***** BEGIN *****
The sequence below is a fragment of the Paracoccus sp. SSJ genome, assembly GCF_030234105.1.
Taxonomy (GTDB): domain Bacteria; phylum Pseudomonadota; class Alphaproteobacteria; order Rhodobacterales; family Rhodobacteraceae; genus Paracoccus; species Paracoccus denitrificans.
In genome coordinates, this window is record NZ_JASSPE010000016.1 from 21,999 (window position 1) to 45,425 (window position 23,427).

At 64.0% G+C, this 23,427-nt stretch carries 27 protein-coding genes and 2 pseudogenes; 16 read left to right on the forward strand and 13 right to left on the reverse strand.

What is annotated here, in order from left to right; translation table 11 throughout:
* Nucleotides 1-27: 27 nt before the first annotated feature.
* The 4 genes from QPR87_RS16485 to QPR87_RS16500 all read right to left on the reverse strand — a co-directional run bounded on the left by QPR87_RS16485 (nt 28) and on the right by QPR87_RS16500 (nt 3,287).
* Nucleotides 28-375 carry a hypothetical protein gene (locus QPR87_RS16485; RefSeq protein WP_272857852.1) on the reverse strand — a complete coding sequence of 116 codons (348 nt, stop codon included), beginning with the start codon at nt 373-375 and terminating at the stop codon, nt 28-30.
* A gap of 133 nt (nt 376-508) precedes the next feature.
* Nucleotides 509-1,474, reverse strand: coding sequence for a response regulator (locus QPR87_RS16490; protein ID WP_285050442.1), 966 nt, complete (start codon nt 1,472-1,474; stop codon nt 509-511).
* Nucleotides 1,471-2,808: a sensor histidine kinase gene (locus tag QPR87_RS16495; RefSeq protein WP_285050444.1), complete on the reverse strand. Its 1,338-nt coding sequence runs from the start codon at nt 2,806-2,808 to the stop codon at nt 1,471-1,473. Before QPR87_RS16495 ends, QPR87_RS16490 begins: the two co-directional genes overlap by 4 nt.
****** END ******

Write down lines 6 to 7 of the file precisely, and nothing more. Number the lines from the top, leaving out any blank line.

* Nucleotides 1-27: 27 nt before the first annotated feature.
* The 4 genes from QPR87_RS16485 to QPR87_RS16500 all read right to left on the reverse strand — a co-directional run bounded on the left by QPR87_RS16485 (nt 28) and on the right by QPR87_RS16500 (nt 3,287).